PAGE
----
Playing sports and staying active with an ileostomy
Everyone needs daily exercise to keep good health and body function. An ostomy should not keep you from exercising and playing sports, although athletes sometimes wear longer shirts or shorts with higher waistbands, depending on the location of the stoma.
There are a few safety measures you should think about. For instance, many doctors recommend avoiding contact sports because of possible injury to the stoma from a severe blow or because the pouching system may slip. But special protection can prevent these problems. Weight lifting could cause a hernia at the stoma. Check with your doctor about such sports. Indeed, people with ostomies are distance runners, weight lifters, skiers, swimmers, and take part in most other types of athletics.
You can swim with your pouching system in place. Remember these points:
- If you use a support ostomy belt, you can leave it on if you want to.
- You may want to protect the barrier by taping the edges with waterproof tape.
- Before swimming, empty your pouch and remember to eat lightly.
Choosing a swim suit
You may want to choose a swim suit that has a lining for a smoother profile. Dark colors or busy patterns can also help hide the pouching system.
- Consider a suit with a well-placed skirt or ruffle.
- You may also wear stretch panties made especially for swim suits.
- Try a suit with a higher waist band or longer leg.
- You may also wear bike shorts or a support garment sold in men’s underwear departments or athletic wear departments under your bathing suit.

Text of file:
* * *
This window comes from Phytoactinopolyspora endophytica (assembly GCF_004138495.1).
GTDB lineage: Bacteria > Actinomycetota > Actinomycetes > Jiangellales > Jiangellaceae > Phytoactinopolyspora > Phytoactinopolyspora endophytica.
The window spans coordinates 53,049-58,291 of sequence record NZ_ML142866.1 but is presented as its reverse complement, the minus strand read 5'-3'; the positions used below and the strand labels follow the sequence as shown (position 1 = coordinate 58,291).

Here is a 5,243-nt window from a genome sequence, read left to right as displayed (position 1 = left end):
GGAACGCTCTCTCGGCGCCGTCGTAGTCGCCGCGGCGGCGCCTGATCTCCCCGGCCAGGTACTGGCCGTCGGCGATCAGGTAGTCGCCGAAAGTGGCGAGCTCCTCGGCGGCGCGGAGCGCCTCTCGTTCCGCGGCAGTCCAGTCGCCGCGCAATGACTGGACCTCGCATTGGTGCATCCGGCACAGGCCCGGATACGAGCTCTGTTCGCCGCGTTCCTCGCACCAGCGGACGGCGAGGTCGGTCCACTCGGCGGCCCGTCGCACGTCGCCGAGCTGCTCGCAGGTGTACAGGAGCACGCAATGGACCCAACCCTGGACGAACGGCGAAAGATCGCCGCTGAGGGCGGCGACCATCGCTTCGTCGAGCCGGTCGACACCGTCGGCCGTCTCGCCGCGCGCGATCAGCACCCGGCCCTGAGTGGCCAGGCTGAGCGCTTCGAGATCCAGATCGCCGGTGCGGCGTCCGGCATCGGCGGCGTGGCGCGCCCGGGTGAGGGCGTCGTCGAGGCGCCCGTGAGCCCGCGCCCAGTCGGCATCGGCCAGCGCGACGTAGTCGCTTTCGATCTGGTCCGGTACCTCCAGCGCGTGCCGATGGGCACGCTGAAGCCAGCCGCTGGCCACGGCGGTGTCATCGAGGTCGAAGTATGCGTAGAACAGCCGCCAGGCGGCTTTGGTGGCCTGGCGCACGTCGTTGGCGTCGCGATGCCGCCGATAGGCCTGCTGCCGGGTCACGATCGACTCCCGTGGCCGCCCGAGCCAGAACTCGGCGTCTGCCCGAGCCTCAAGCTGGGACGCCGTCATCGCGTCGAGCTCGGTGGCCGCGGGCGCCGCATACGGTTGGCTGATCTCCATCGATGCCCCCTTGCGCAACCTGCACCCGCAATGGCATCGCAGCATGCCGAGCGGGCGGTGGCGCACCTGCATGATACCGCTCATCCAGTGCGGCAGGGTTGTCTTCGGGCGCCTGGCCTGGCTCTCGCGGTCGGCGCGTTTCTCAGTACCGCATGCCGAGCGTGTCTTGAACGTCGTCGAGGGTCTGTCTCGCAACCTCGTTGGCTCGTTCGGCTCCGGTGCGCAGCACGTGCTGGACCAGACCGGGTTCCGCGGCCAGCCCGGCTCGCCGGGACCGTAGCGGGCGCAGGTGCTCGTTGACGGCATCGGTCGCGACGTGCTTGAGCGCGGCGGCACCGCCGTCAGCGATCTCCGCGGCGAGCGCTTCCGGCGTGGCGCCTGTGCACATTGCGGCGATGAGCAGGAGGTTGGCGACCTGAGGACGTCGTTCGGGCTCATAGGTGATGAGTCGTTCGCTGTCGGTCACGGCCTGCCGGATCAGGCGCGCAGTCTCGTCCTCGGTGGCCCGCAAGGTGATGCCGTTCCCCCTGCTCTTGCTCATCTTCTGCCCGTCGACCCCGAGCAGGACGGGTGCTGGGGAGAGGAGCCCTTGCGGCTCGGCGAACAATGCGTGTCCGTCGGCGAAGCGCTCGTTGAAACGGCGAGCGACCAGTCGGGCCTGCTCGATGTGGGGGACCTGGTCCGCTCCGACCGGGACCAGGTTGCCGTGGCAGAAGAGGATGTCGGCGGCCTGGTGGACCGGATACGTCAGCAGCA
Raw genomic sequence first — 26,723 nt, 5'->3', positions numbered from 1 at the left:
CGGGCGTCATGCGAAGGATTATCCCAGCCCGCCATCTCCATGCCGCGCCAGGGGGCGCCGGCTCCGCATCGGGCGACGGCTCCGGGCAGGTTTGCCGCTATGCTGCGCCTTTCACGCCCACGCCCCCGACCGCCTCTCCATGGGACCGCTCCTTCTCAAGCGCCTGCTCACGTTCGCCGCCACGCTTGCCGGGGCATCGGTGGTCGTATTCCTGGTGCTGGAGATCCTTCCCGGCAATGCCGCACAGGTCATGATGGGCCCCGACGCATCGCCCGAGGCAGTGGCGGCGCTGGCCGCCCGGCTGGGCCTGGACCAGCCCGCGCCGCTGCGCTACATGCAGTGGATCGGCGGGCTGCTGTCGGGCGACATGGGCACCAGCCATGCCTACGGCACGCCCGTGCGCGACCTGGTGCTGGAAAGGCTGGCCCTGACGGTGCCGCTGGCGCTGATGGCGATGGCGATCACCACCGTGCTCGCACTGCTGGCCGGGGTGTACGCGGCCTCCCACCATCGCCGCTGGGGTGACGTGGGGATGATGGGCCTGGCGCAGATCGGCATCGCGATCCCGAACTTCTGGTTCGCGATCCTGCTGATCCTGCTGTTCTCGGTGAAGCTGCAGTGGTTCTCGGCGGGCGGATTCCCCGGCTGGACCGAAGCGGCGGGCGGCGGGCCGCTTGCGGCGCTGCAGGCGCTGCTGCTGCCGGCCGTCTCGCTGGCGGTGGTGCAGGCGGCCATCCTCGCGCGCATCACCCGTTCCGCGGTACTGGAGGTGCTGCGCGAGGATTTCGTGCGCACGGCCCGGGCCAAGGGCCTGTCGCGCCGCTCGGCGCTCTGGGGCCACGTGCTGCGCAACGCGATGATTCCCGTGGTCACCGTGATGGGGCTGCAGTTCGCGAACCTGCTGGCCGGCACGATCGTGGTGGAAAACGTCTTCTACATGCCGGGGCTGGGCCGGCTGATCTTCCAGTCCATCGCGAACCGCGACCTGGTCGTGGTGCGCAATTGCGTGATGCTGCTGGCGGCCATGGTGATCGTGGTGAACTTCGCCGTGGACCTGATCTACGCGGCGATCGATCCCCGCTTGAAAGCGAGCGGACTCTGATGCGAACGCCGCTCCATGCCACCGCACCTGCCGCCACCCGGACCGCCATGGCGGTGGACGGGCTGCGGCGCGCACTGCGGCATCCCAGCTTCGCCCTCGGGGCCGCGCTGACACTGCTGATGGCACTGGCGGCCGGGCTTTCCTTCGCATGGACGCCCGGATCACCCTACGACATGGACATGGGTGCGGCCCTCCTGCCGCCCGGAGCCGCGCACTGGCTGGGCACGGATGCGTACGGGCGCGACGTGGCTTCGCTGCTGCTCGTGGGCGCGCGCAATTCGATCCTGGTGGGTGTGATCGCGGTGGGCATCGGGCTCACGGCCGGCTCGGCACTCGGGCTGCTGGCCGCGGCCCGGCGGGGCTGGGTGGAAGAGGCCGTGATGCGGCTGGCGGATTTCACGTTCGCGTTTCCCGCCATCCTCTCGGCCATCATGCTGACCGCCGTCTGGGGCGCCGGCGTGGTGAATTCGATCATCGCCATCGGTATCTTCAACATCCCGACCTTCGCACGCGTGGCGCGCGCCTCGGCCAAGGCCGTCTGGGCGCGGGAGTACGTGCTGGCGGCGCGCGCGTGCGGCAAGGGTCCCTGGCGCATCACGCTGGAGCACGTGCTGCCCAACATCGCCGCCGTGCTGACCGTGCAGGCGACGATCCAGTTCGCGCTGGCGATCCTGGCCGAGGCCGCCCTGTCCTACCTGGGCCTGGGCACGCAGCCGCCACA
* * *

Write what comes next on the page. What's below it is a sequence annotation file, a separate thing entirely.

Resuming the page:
- Some men may prefer to wear a tank top and trunks, if the stoma is above the belt line
- What is an ileostomy?
- How your digestive system works
- Types of ileostomies
- Managing your ileostomy
- Choosing an ileostomy pouching system
- Emptying and changing the ileostomy pouching system
- Ordering and storing ileostomy supplies
- Caring for an ileostomy
- Avoiding and managing ileostomy problems
- If you are hospitalized while you have an ileostomy
- Living with an ileostomy
- Telling others about your ileostomy
- What to wear when you have an ileostomy
- Eating and digestion with a ileostomy
- Returning to work after getting an ileostomy
- Intimacy and sexuality when you have an ileostomy
- Playing sports and staying active with an ileostomy
- Traveling when you have an ileostomy
- For parents of children with ileostomies
- Getting help, information, and support
- To learn more
In its original form this document was written by the United Ostomy Association, Inc. (1962-2005) and reviewed by Jan Clark, RNET, CWOCN and Peg Grover, RNET. It has since been modified and updated by:
Last Medical Review: December 2, 2014 Last Revised: December 2, 2014